Among the many bloodcurdling varieties of the “intestine-rupturing” family, one of the most toxic is hemlock (钩吻, gelsemium elegans). In 2011, a Chinese local official murdered a deputy of the National People’s Congress by putting this legendary poison in the man’s hot pot. In the beginning, the victim feels a burning in the throat, followed by vomiting and excruciating pain in the abdomen. Eventually, victims die of respiratory failure.
见血封喉, literally “meets blood and seals throat”, is another infamous poison and comes from the all too aptly named antiaris toxicaria tree. Once used on arrowheads, when the poison meets an open wound or blood, it brings nearly instant death. Found in Yunnan and Hainan provinces, local Yunnan people describe its effect as “whoever’s infected with the poison can only take seven steps forward or eight steps back before death” (七上八下九倒地).
But, poison isn’t just for traitors and schemers, it was also used as a “gift death” (赐死), in euthanasia, or to protect the honor of the soon-to-be deceased. One famous example is “China’s Nostradamus”, Liu Bowen (刘伯温), who was rumored to have been given a cup of poison wine from the founder of the Ming Dynasty (1368-1644). Deemed a respectful way to die and a gift from the emperor, the doomed high-ranking official or concubine would be offered either the rope with which to hang themselves, the dagger with which to stab themselves, or a nice cup of poisonous wine. As the Chinese saying goes: If his majesty wants my death, I have to die (君要臣死，臣不得不死).” The toxic contents of the imperial poisonous wine were usually, according to legend, the crane’s red crown, poison-feather bird zhen (鸩), or arsenic.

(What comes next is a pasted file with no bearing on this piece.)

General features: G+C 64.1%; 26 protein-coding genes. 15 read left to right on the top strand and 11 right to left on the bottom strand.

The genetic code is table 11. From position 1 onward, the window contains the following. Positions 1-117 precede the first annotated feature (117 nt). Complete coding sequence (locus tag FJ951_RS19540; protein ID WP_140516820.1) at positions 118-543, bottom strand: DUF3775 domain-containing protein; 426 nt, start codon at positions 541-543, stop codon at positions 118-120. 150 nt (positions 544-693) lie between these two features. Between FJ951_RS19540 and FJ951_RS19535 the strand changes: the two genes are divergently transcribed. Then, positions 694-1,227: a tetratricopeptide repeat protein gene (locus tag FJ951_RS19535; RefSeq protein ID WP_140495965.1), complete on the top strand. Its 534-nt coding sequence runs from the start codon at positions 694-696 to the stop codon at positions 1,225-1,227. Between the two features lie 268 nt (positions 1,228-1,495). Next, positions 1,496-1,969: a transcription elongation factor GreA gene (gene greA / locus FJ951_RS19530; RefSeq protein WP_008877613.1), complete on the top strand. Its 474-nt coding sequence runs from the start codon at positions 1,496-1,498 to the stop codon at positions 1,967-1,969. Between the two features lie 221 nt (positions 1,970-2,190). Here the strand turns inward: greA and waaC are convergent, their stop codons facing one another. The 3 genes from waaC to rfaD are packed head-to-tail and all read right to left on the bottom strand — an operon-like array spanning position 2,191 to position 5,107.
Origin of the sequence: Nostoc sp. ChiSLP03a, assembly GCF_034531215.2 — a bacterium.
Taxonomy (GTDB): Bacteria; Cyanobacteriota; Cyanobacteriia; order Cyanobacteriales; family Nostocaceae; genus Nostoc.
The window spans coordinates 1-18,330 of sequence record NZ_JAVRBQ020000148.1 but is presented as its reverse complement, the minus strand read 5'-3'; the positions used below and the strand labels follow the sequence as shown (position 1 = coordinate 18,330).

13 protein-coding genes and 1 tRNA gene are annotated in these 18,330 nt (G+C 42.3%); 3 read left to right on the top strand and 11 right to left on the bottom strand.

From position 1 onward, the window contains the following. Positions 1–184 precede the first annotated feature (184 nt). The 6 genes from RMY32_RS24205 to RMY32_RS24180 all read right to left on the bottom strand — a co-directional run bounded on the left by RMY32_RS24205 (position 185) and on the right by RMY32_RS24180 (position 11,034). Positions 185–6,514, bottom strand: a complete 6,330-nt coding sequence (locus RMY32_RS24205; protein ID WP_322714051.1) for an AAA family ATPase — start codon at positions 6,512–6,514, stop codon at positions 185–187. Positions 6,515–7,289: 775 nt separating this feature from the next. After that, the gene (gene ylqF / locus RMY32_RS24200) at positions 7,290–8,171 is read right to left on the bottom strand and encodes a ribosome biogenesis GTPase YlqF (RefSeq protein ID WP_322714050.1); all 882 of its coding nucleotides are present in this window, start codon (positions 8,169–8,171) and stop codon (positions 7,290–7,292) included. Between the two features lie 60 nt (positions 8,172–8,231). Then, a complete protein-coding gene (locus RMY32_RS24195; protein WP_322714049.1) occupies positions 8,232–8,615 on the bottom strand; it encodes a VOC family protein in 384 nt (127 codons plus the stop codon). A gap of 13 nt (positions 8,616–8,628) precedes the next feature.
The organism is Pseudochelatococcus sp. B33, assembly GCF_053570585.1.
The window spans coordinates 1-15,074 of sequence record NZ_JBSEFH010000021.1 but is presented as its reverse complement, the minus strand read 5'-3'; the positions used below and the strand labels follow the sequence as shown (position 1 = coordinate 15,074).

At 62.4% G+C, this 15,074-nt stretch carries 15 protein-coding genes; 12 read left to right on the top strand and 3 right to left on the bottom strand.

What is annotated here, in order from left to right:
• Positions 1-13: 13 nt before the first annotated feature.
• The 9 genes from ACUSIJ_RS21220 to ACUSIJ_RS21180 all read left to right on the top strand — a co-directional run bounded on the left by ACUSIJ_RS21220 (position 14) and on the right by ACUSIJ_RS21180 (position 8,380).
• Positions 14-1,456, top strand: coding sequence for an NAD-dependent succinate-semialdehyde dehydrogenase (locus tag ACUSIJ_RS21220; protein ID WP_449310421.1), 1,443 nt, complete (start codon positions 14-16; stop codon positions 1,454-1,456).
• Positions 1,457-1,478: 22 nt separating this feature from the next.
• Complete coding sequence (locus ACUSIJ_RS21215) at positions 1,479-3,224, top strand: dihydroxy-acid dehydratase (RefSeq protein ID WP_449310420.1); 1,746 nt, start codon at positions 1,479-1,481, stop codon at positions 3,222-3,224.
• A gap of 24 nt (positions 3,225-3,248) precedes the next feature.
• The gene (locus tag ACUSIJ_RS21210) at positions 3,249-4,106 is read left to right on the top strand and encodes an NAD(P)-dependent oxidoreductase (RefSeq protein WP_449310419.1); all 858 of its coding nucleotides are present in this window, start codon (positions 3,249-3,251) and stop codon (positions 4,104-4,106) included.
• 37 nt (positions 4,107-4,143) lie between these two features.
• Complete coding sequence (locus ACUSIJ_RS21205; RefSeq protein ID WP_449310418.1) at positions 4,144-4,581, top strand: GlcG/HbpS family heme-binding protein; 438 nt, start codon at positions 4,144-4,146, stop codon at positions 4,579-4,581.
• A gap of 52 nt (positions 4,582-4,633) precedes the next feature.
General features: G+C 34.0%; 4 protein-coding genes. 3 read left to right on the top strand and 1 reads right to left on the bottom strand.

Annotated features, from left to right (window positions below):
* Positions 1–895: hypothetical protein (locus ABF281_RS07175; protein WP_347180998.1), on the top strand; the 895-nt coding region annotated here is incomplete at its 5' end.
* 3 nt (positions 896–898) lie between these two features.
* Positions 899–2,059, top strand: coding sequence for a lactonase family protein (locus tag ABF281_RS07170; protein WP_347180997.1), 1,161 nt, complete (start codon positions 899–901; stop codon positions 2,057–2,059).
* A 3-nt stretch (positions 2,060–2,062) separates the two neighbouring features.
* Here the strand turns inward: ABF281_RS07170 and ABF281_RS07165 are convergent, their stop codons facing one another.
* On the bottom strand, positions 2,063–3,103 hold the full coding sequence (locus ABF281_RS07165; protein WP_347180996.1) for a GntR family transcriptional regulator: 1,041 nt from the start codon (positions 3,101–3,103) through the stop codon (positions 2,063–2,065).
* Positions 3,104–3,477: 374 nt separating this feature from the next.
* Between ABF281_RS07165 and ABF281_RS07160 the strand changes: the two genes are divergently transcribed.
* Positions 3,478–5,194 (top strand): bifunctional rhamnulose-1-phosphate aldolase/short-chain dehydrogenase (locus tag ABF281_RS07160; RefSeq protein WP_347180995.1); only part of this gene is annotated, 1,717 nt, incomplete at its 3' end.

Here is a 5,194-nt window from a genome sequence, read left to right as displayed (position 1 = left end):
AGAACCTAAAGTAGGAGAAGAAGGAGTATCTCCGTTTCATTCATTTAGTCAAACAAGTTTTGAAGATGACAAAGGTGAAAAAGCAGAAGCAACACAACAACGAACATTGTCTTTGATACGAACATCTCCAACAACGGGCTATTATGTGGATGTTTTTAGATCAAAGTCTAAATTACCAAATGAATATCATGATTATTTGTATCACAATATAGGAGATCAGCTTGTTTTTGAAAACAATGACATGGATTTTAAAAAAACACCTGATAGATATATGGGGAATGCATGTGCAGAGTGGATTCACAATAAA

Many now believe that crane’s red crown was merely a euphemism for arsenic, whereas the mythical poison of the zhen is pretty obviously an invention of Chinese legend. Described in the Classic of Mountains and Seas (《山海经》), the zhen was a purple and green bird the size of a falcon fed on the heads of venomous snakes. Often referenced in myths, poetry, and literature, the word 鸩 later became synonymous with poison, as merely dipping its feathers in any liquor guaranteed the drinker’s death. Ancient texts record that these birds were hunted down and killed because the usage of zhen poison was too widespread and cruel.
Other bewildering poisons, whose fame became widespread thanks to wuxia novels and TV shows, result in a cacophony of incredible symptoms. The three-laugh death powder, for instance, is rumored to be undetectable, and the victim dies after giving an eerie, sardonic grin three times. The legendary body-melting powder (化尸粉) works much like sulfuric acid, melting the body and clothes. However, even if these fantastical murder potions existed, their recipes have long since disappeared.
The zhen birds may be mythical (or extinct), but arsenic, poison hemlock, and even nerium oleander passed through history and into legendary fame, ensuring many a horrifying death. It may not be as common as it once was, but be nice while you’re in China or you could end up part of China’s poison past.